Harriet returned at 3 o’clock, rolling into bed to discover her husband with surprise and pleasure but not, unfortunately, continued wakefulness. Lord Peter, folding the wife of his bosom into that portion, composed his strength for the morning.
A faint familiar wail breaking through the morning air proclaimed that the son and heir of the house was awake. His father, observing that Harriet was dead to the world and likely to remain so for some time, pulled on a peacock-spangled dressing gown and made his way to the nursery at the top of the house. Here he participated in an agreeable if somewhat messy breakfast and submitted to having his knuckles chewed for half an hour before retreating to his bed and the company of his wife and The Healing Fountain.
If only, thought Sarah, it only she were still fifteen! If only she were still a child, confined to her bedroom after dinner as her mother and Aunt Elizabeth haunted the ballrooms and casinos. If only she were not now deemed old enough to be forced into an evening frock and paraded around the hotel to decorate the table so that her mother’s friends could tell Mrs Wytham that she couldn’t possibly be old enough to have such a grown-up daughter. If only she could be free of it! But she had no education, no money, no family, escape. Her father might – but what would her father care? He had married her mother, and that was the measure of him. Her mother danced with Colonel Williams and Aunt Elizabeth gossiped with Mrs Van Der Kone, and Sarah wished away another night of her young life and did not notice the man who crossed the floor toward her.
‘May I have this dance?’
He wore evening dress, plain but correct, the dark cloth well-fitted to a tall and manly figure that cut a contrast with the older men gone to seed and the louche younger set of a Riviera resort not quite of the first rate.
‘I should be delighted. May I, Aunt?’
Aunt Elizabeth, starting impatiently from the tale her friend was weaving of a mutual acquaintance who had come a cropper, saw a respectable middle-aged man offering to take her niece off her hands at a most opportune moment – for Mrs Van Der Kone had a look in her eye that could only mean that hitherto unsuspected detail was about to be revealed – and murmured acquiescence. Sarah stood, Mr Harland bowed over her hand, and for the first time in her life she found herself taken in the arms of someone who was neither dancing master, fellow pupil, nor innocuous boy chum, but only and utterly a man.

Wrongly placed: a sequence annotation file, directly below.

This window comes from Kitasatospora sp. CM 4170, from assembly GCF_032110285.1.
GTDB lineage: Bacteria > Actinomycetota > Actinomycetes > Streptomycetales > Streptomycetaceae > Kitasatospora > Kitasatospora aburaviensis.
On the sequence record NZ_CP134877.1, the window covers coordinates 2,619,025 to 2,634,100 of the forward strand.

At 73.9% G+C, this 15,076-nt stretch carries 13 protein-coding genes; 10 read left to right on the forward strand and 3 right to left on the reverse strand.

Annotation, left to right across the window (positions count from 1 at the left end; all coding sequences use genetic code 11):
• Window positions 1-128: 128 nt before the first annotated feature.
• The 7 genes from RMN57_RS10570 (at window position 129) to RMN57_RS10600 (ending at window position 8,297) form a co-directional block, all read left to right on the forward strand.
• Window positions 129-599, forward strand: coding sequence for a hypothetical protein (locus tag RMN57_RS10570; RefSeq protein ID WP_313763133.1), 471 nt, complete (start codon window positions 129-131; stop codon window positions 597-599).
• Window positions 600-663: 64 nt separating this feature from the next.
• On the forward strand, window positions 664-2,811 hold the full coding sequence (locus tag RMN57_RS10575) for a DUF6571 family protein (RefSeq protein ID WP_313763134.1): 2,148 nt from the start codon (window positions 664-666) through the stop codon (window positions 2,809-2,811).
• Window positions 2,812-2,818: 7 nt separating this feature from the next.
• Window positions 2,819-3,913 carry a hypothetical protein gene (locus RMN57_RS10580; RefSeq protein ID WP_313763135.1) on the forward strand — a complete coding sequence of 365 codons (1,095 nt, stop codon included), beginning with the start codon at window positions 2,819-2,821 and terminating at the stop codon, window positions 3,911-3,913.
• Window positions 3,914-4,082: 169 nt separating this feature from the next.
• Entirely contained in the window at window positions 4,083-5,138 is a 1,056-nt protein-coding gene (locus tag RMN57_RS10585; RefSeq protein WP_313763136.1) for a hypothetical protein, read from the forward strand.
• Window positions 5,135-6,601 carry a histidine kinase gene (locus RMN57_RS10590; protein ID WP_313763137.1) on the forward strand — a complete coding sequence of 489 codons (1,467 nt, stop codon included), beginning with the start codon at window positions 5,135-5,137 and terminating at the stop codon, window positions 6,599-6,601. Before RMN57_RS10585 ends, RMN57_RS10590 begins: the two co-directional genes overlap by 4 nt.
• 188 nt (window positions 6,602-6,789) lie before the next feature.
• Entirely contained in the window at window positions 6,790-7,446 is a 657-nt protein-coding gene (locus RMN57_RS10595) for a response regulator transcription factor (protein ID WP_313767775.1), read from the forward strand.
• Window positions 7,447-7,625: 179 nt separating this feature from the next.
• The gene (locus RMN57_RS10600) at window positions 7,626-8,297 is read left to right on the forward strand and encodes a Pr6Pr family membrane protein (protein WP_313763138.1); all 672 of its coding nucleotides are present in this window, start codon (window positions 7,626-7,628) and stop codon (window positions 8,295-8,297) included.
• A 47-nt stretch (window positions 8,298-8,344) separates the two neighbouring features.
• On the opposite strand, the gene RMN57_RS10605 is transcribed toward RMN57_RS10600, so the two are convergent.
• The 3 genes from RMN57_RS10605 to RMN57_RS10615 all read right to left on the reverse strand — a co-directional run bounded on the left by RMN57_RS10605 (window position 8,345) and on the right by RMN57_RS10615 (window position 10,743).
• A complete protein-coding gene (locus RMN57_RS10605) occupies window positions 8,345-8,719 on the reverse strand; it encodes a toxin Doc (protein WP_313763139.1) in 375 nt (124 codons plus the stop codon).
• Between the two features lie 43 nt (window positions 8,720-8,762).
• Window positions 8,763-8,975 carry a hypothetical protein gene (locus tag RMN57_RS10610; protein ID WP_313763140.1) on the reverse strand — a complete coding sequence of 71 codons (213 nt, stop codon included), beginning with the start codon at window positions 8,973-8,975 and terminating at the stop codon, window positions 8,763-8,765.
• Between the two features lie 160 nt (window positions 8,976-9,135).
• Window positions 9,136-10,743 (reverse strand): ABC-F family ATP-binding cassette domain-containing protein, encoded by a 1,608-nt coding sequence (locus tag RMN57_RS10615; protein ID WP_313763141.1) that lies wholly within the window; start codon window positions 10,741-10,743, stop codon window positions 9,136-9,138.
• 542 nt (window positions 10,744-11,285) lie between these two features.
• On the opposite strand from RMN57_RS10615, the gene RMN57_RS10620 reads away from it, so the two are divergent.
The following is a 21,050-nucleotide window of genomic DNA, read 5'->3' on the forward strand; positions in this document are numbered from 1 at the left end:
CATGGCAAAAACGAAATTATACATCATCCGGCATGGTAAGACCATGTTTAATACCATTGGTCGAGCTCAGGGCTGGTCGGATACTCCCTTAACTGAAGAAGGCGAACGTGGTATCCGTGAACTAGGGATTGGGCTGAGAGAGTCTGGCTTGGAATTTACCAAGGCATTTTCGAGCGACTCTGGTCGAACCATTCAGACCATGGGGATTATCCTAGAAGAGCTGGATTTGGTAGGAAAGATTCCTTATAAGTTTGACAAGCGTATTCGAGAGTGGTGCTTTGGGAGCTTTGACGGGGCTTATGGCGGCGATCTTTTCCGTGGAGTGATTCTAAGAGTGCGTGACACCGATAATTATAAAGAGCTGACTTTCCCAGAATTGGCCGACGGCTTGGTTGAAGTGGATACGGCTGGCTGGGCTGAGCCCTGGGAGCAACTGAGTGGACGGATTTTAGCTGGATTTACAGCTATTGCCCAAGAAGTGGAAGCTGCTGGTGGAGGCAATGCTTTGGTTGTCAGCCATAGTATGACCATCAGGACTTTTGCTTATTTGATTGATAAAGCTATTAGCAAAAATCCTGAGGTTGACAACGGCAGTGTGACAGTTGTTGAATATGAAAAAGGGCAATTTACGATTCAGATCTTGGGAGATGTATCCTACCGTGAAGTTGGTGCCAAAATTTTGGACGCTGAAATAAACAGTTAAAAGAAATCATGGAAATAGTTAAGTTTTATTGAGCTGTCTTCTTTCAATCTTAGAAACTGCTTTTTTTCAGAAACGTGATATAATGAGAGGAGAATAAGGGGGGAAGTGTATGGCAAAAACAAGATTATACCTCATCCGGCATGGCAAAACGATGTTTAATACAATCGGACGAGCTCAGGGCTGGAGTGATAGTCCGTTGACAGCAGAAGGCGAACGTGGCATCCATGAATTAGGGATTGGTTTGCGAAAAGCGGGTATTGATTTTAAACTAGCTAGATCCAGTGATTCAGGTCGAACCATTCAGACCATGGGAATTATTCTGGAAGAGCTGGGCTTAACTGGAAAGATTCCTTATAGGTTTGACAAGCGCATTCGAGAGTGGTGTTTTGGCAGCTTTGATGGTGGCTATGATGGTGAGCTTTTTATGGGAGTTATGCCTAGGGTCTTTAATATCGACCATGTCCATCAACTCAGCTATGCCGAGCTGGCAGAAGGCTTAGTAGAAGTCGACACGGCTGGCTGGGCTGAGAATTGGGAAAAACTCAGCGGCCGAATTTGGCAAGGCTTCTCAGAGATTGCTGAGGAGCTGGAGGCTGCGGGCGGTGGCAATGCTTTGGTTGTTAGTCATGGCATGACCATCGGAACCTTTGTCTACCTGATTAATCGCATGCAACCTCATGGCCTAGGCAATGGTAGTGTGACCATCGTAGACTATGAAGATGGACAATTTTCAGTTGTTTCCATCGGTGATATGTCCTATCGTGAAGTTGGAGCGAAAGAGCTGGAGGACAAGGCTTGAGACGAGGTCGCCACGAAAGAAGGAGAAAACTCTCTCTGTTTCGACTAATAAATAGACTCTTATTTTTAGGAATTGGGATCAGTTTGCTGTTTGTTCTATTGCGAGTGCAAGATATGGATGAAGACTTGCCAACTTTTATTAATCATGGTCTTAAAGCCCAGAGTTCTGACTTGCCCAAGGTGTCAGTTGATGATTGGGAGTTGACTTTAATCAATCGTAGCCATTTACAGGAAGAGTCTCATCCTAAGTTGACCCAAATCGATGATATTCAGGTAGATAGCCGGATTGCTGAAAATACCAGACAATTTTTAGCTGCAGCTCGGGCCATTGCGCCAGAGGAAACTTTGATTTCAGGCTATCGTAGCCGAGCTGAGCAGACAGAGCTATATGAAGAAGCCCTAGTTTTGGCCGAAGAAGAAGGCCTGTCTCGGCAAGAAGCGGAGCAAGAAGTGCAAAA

Oh but he could dance! Sarah had never known such a partner, such a balance of precision and ease, of lightness and strength. He held her no closer than any other man had done, yet she was acutely conscious of the heat of his powerful body and the queer throbbing in her own. The silk of her evening dress was so thin that his hand at her waist seemed to burn against her skin. She felt that when the music stopped the whole room would hear the heaving in her breast.
‘Hullo!’ said Harriet drowsily.
‘Awake, my heart?’
‘Awake, if not to be loved. Or not yet, though morn is long broken. Not that I can moralise.’
‘Certainly not. What time is it?’
‘Only ten or so.’
‘Only!’ said Harriet, throwing back the bedclothes.
‘My dear,’ said Peter, catching her in a familiar movement, ‘you may decline to be a lady of leisure, but it is Sunday and we are abed and if you will not rest, then be a woman full of good works.’
‘What were you reading?’ asked Harriet some time later over the coffee and, to her husband’s grief, toast and jam in bed.
‘The Healing Fountain. Remember I told you Hilary Thorpe had written a book? This is the book.’
‘What’s it like?’
‘Like the book of life, it features a man and a woman. The woman is a vivacious schoolgirl and I think the man has just turned up and has a dark secret. I shall report further anon. What do you intend to do today?’
‘To have the day off.’
‘A splendid plan. You will find me doing the same. We might, if you liked, do some of it together.’
Two dances, given out of pity by a middle-aged man in evening dress, and her heart was hollow that there could be no more. Mrs Wytham had booked tickets on the night train to Paris.
‘Paris, darling! We shall buy you a frock. Several frocks. I can’t bear to look at you in those dreadful things you have. And then London, won’t that be gay? I have some business to attend to,’ she added, in unusually sober tones, ‘before the winter.’
A last walk along the promenade, a last kiss of the Mediterranean sun, a last glimpse of the Mediterranean blue. A first glimpse, from the high sweep of the jetty, of a man walking up the shore from the surf, tall, straight, and strong-bodied, his dark hair wet with spray curling wildly over his brow. In his dark blue bathing suit with its white belt he was not a vision of Adonis, but something far more than that, the epitome of virile masculinity.
‘Good lord!’ said Peter Wimsey.
‘Peter?’ Harriet looked up from the newspaper.
‘Only Hilary’s book. But you really must read this when I’m finished. I think,’ he added, ‘that the author’s subconscious may have been at work.’